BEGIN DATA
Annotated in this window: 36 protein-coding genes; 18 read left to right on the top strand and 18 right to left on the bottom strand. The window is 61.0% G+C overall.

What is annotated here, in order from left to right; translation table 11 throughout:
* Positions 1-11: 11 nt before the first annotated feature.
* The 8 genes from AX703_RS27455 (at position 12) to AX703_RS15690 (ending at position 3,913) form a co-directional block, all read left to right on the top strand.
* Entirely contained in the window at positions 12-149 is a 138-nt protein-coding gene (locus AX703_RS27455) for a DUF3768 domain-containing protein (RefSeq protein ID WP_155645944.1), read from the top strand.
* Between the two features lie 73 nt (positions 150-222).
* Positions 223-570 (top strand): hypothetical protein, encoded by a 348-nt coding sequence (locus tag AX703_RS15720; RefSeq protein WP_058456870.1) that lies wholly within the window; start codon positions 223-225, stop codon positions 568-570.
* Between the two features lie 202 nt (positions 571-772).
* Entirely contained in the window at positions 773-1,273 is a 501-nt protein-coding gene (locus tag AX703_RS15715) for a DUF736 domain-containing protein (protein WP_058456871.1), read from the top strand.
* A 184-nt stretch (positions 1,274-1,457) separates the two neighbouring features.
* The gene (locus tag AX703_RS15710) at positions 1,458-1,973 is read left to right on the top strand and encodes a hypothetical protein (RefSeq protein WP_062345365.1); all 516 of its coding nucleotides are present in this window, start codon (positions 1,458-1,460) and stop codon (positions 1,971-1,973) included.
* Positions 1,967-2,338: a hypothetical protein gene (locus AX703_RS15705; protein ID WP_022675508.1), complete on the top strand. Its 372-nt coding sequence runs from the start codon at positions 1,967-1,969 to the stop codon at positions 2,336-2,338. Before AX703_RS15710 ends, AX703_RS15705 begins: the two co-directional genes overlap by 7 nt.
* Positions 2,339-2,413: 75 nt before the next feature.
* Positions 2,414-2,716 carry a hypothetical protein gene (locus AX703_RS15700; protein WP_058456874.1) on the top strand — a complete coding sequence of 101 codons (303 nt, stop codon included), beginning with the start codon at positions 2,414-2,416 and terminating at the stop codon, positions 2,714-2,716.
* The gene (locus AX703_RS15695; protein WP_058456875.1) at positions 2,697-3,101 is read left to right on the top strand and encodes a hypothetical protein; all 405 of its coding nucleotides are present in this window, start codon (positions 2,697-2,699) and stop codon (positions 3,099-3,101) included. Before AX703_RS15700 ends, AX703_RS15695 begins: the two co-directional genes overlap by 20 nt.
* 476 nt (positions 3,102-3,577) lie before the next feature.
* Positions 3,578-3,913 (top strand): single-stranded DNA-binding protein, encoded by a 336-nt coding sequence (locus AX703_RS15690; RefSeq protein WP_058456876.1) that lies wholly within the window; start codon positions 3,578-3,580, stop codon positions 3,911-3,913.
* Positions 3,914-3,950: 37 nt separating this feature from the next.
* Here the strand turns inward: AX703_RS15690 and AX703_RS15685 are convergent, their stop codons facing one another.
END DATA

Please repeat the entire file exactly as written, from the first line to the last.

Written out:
Annotated in this window: 36 protein-coding genes; 18 read left to right on the top strand and 18 right to left on the bottom strand. The window is 61.0% G+C overall.

What is annotated here, in order from left to right; translation table 11 throughout:
* Positions 1-11: 11 nt before the first annotated feature.
* The 8 genes from AX703_RS27455 (at position 12) to AX703_RS15690 (ending at position 3,913) form a co-directional block, all read left to right on the top strand.
* Entirely contained in the window at positions 12-149 is a 138-nt protein-coding gene (locus AX703_RS27455) for a DUF3768 domain-containing protein (RefSeq protein ID WP_155645944.1), read from the top strand.
* Between the two features lie 73 nt (positions 150-222).
* Positions 223-570 (top strand): hypothetical protein, encoded by a 348-nt coding sequence (locus tag AX703_RS15720; RefSeq protein WP_058456870.1) that lies wholly within the window; start codon positions 223-225, stop codon positions 568-570.
* Between the two features lie 202 nt (positions 571-772).
* Entirely contained in the window at positions 773-1,273 is a 501-nt protein-coding gene (locus tag AX703_RS15715) for a DUF736 domain-containing protein (protein WP_058456871.1), read from the top strand.
* A 184-nt stretch (positions 1,274-1,457) separates the two neighbouring features.
* The gene (locus tag AX703_RS15710) at positions 1,458-1,973 is read left to right on the top strand and encodes a hypothetical protein (RefSeq protein WP_062345365.1); all 516 of its coding nucleotides are present in this window, start codon (positions 1,458-1,460) and stop codon (positions 1,971-1,973) included.
* Positions 1,967-2,338: a hypothetical protein gene (locus AX703_RS15705; protein ID WP_022675508.1), complete on the top strand. Its 372-nt coding sequence runs from the start codon at positions 1,967-1,969 to the stop codon at positions 2,336-2,338. Before AX703_RS15710 ends, AX703_RS15705 begins: the two co-directional genes overlap by 7 nt.
* Positions 2,339-2,413: 75 nt before the next feature.
* Positions 2,414-2,716 carry a hypothetical protein gene (locus AX703_RS15700; protein WP_058456874.1) on the top strand — a complete coding sequence of 101 codons (303 nt, stop codon included), beginning with the start codon at positions 2,414-2,416 and terminating at the stop codon, positions 2,714-2,716.
* The gene (locus AX703_RS15695; protein WP_058456875.1) at positions 2,697-3,101 is read left to right on the top strand and encodes a hypothetical protein; all 405 of its coding nucleotides are present in this window, start codon (positions 2,697-2,699) and stop codon (positions 3,099-3,101) included. Before AX703_RS15700 ends, AX703_RS15695 begins: the two co-directional genes overlap by 20 nt.
* 476 nt (positions 3,102-3,577) lie before the next feature.
* Positions 3,578-3,913 (top strand): single-stranded DNA-binding protein, encoded by a 336-nt coding sequence (locus AX703_RS15690; RefSeq protein WP_058456876.1) that lies wholly within the window; start codon positions 3,578-3,580, stop codon positions 3,911-3,913.
* Positions 3,914-3,950: 37 nt separating this feature from the next.
* Here the strand turns inward: AX703_RS15690 and AX703_RS15685 are convergent, their stop codons facing one another.